For me, this is one of the turn offs of 4E. In my eyes, the monsters have become more hollow, something less than they were before. They feel like a bunch of Lego-like blocks which are snapped together to create an array of abilities and effects (roles) and skinned with a name instead of being driven by an interesting motivation and back story and using their abilities to achieve their ends. Sometimes half the fun is figuring what a monster could do with their abilities and then seeing how it plays out in the campaign. With 4E, it seems to me like the meta-game elements are too heavy-handed (frex., in the enforced balance of the classes).

Scarab Sages

Thanks for an interesting read.


Pathfinder Legends Subscriber; Pathfinder Tales Subscriber

I'll add that I found James M's blog a week or two ago through Paizo, and it is worth returning to...so a leafy bow and a "keep it up" to James.


Pathfinder Adventure Path Subscriber

This nicely points out the fundamental flaw to 4th. I've been thinking along the lines of doing a review to my 4e expernice. While there is a lot of good things 4e falls apart not because the monsters have combat only stats and far less complet infromation as compaired to a class, many games have done this, look at the old World of Darkness line, that game was stat light in so many ways it almost hurt the system, but the old WoD had such a rich setting that it did not matter. 4e gives a vary bare bones setting and stats, only race and class is given any depth, and only in terms of dice and damage, which sadly all end up being so equel that it simply does not matter.

By this I mean that who cares if a do 6d6 damage with a cool spell, the Fighter does the same damge in the same situation with a sword, the Rogue does the same, and for some reason the cleric can do so too. If there was cool fluff to explain this great, but there isn't. The setting infomation is hollow, which leads players to feel something like the heros in the Increadibles "if everyone is specaial then no ones special".

Gygazian naturalism, which is a new concept for me I'll admit, could easily have been placed into 4e, and I actually think it will be put in via 3pp as the only other option seems to be "The Great Big Super Tome of Rule Exceptions", but Wizards has failed in this, which is very bad for the type of game system the seemed to want to push.

TTFN Dre

The Exchange

I agree with this, but I would be very reluctant to personally use the term "Gygaxian Naturalism" because it sounds too much like the name of a religion. Use it all you want, I'm just weird that way

RPG Superstar 2012 Top 32

I haven't been following 4th Edition too much, but I've played D&D from Basic (where dwarf, elf, and halfling were CLASSES), to 1st & 2nd Edition (often interchangeably), to the much superior 3.0 and 3.5. One thing I noticed in 1st & 2nd Editions was a reluctance to change the flavor text of monsters because everybody knew their backgrounds, histories, ecologies, etc. from the Monstrous Manual. If a DM tried to do something differently (like imply tieflings were related to undead instead of fiends [they were immune to cold and had bonuses against charm and sleep--just like undead!]), the players got all confused and resisted the idea.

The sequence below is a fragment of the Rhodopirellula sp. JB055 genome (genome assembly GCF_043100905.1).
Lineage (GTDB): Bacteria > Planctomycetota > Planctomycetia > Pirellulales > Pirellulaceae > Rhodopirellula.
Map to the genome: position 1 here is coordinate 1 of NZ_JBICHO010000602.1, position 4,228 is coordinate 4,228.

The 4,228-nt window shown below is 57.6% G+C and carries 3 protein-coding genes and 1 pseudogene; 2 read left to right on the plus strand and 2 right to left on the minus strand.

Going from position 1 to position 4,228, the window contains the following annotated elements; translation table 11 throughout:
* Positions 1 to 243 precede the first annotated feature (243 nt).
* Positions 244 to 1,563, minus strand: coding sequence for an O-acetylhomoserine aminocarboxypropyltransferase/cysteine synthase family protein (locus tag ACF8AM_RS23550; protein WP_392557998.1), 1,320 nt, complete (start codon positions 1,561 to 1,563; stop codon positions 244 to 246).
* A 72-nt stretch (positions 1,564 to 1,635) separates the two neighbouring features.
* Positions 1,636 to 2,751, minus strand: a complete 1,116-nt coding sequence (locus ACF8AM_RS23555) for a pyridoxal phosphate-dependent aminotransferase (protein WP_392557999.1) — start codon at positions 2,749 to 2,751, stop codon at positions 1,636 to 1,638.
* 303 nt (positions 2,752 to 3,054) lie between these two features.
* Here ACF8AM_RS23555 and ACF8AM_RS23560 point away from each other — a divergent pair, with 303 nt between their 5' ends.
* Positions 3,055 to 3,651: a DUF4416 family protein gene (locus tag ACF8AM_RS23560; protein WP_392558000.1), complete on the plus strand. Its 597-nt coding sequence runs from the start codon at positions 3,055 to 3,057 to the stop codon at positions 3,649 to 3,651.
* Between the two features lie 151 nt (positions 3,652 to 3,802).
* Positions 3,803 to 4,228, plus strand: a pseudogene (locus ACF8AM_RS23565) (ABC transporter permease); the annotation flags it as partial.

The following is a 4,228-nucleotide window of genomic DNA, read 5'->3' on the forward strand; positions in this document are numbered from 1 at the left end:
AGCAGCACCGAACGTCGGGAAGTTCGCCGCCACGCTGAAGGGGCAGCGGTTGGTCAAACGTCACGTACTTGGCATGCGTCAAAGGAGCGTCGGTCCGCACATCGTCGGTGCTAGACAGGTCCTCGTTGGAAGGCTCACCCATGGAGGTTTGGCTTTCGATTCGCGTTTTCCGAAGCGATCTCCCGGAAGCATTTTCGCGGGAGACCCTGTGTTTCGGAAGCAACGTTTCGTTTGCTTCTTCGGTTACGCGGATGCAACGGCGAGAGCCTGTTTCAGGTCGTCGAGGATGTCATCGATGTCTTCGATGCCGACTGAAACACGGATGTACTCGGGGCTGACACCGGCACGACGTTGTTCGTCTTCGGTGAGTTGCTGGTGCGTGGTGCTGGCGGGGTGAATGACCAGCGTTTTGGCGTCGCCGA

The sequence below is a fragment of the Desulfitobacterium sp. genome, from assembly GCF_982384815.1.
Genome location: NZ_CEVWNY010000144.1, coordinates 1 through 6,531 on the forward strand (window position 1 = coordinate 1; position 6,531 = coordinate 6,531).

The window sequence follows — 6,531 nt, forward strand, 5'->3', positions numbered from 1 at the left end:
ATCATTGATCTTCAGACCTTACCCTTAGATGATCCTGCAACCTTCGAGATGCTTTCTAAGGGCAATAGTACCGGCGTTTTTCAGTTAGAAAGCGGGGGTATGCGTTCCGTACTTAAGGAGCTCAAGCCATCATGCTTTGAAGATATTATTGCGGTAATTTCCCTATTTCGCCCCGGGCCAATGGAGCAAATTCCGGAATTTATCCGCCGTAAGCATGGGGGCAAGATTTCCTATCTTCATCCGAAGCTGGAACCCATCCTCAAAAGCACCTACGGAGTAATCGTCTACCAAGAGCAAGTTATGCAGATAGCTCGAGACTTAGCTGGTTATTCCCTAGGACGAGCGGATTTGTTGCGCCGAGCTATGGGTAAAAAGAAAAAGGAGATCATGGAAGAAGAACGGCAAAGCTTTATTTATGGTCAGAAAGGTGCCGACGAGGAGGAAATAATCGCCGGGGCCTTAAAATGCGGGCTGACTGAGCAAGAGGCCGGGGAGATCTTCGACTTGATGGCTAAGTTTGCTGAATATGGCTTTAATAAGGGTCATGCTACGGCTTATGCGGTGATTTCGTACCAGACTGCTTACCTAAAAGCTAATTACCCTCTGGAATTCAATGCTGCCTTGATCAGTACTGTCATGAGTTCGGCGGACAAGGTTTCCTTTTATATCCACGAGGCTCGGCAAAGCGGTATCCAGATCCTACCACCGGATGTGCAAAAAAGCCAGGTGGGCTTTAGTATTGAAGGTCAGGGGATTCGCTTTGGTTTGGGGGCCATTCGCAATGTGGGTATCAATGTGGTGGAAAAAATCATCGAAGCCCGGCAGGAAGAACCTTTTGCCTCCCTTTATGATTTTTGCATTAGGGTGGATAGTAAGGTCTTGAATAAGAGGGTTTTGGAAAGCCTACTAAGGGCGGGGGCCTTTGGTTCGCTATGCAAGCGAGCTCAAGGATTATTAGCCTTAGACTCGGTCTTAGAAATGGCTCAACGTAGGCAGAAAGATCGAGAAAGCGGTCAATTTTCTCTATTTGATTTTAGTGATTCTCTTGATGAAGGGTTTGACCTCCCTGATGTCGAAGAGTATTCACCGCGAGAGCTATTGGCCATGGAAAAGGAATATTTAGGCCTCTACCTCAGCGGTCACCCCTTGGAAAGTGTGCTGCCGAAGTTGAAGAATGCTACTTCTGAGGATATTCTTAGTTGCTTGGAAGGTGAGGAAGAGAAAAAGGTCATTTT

3.5 gives the DM more leeway on the ecologies of the beasties he uses. Maybe 4th edition is trying to give the DM even more leeway. I don't know because I don't play it. But I know in my current 3.5 campaign, the ecologies of all sorts of monsters are different. Gnolls consider themselves cursed werehyenas stuck in hybrid form, and are primarily pirates or priestesses. Yuan-ti are infiltrators into humanoid societies, working in conjunction with mercantile vampires for their secret masters. The vampires charge a bloodtoll for sailing from their ports, so they don't have to go around killing people to get fed (though some hobbyist vamps do, I'm sure!) Most of the traditionally evil monster races (orcs, goblins, trolls, giants, ogres, etc.) died in a cataclysm 100 years ago....brought upon by an insane genius derro working for a nation of aasimar and other celestially-touched races. Drow live deep in the jungles, not under the ground. There is no underdark, and there is no Lolth. Actually, because none of the PCs are clerics, religion hasn't been that important in this campaign.

If the MM and DMG and PH strait-jacket creature concepts, it can really affect the creativity of the DMs. Also, I think it's pretty clear in 4th Edition that the monsters don't follow the same rules as the PCs, so it should be pretty easy to add no combat abilities to them without having to make rules compatible with PCs and worrying too much about game balance.

Sovereign Court

I largely agree with the blog, though to be fair, the moving away has begun before 4e.

The last few 3.5 adventures were already using the delve format, much to my chagrin. I was very displeased with "expedition to ravenloft" for instance, as I expected a horror adventure, and all I got was a giant battlemap...

not to mention the "Shattered game of slaughtergate" ...

long live Gygaxian naturalism !

EDIT : there are some pretty strong hints of this with some of Gary's books from TLG, titles such as "World builder ..."


Set wrote:
The systems seem to be built for different things, and I'm not sure it's fair to blame 4E for not being a fish, when it's clearly been constructed as a fowl.

I'm going to have to disagree with you again, on the basis that we didn't ask for a foul; WotC simply told us we were getting one. They also told us that their foul was far better than the fish we've always misguidedly assumed we loved so much. Some people agree, many others don't. But regardless, they are the ones who decided to create a foul rather than fish, and those who still desire fish and had no say in the matter have a perfectly valid reason to criticize said foul for not being said fish.